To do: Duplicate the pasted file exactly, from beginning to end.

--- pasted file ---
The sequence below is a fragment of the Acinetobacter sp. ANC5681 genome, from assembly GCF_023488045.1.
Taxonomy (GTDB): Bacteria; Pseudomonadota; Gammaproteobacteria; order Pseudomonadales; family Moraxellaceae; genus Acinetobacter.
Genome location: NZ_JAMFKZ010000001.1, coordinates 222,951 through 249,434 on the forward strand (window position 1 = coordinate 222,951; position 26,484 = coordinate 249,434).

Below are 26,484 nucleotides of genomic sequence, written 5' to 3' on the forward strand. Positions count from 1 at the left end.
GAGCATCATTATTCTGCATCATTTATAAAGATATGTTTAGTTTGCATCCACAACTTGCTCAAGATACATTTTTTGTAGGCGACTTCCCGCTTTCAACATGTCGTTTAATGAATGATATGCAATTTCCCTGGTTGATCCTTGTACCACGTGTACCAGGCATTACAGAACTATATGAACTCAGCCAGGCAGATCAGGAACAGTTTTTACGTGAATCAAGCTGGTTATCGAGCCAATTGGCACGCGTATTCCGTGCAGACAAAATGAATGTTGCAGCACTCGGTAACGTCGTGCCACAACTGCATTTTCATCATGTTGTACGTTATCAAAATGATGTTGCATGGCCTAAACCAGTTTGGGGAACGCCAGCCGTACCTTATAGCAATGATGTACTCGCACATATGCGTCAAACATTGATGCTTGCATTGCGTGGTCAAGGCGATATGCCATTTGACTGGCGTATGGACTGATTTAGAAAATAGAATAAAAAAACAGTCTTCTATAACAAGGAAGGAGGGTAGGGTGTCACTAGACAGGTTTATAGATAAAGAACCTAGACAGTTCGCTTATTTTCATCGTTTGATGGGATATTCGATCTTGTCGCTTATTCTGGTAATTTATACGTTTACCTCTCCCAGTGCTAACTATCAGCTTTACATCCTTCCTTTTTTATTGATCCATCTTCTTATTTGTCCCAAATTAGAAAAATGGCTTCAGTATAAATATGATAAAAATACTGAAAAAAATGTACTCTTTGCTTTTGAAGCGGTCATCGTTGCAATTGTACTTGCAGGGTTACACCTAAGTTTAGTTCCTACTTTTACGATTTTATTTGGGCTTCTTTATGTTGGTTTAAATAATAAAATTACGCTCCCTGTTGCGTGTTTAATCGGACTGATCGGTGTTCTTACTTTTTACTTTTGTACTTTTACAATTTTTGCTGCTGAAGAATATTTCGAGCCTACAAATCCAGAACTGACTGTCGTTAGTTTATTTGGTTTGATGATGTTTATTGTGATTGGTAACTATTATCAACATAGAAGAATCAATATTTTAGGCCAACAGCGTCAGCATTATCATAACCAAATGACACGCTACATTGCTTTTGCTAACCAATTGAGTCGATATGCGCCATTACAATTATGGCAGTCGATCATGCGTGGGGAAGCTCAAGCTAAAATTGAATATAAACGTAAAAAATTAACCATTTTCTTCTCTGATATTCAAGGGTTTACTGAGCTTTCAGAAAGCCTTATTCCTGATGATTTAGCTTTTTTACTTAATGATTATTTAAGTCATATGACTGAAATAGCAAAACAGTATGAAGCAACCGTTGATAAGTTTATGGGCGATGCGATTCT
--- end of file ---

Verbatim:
The sequence below is a fragment of the Acinetobacter sp. ANC5681 genome, from assembly GCF_023488045.1.
Taxonomy (GTDB): Bacteria; Pseudomonadota; Gammaproteobacteria; order Pseudomonadales; family Moraxellaceae; genus Acinetobacter.
Genome location: NZ_JAMFKZ010000001.1, coordinates 222,951 through 249,434 on the forward strand (window position 1 = coordinate 222,951; position 26,484 = coordinate 249,434).

Below are 26,484 nucleotides of genomic sequence, written 5' to 3' on the forward strand. Positions count from 1 at the left end.
GAGCATCATTATTCTGCATCATTTATAAAGATATGTTTAGTTTGCATCCACAACTTGCTCAAGATACATTTTTTGTAGGCGACTTCCCGCTTTCAACATGTCGTTTAATGAATGATATGCAATTTCCCTGGTTGATCCTTGTACCACGTGTACCAGGCATTACAGAACTATATGAACTCAGCCAGGCAGATCAGGAACAGTTTTTACGTGAATCAAGCTGGTTATCGAGCCAATTGGCACGCGTATTCCGTGCAGACAAAATGAATGTTGCAGCACTCGGTAACGTCGTGCCACAACTGCATTTTCATCATGTTGTACGTTATCAAAATGATGTTGCATGGCCTAAACCAGTTTGGGGAACGCCAGCCGTACCTTATAGCAATGATGTACTCGCACATATGCGTCAAACATTGATGCTTGCATTGCGTGGTCAAGGCGATATGCCATTTGACTGGCGTATGGACTGATTTAGAAAATAGAATAAAAAAACAGTCTTCTATAACAAGGAAGGAGGGTAGGGTGTCACTAGACAGGTTTATAGATAAAGAACCTAGACAGTTCGCTTATTTTCATCGTTTGATGGGATATTCGATCTTGTCGCTTATTCTGGTAATTTATACGTTTACCTCTCCCAGTGCTAACTATCAGCTTTACATCCTTCCTTTTTTATTGATCCATCTTCTTATTTGTCCCAAATTAGAAAAATGGCTTCAGTATAAATATGATAAAAATACTGAAAAAAATGTACTCTTTGCTTTTGAAGCGGTCATCGTTGCAATTGTACTTGCAGGGTTACACCTAAGTTTAGTTCCTACTTTTACGATTTTATTTGGGCTTCTTTATGTTGGTTTAAATAATAAAATTACGCTCCCTGTTGCGTGTTTAATCGGACTGATCGGTGTTCTTACTTTTTACTTTTGTACTTTTACAATTTTTGCTGCTGAAGAATATTTCGAGCCTACAAATCCAGAACTGACTGTCGTTAGTTTATTTGGTTTGATGATGTTTATTGTGATTGGTAACTATTATCAACATAGAAGAATCAATATTTTAGGCCAACAGCGTCAGCATTATCATAACCAAATGACACGCTACATTGCTTTTGCTAACCAATTGAGTCGATATGCGCCATTACAATTATGGCAGTCGATCATGCGTGGGGAAGCTCAAGCTAAAATTGAATATAAACGTAAAAAATTAACCATTTTCTTCTCTGATATTCAAGGGTTTACTGAGCTTTCAGAAAGCCTTATTCCTGATGATTTAGCTTTTTTACTTAATGATTATTTAAGTCATATGACTGAAATAGCAAAACAGTATGAAGCAACCGTTGATAAGTTTATGGGCGATGCGATTCT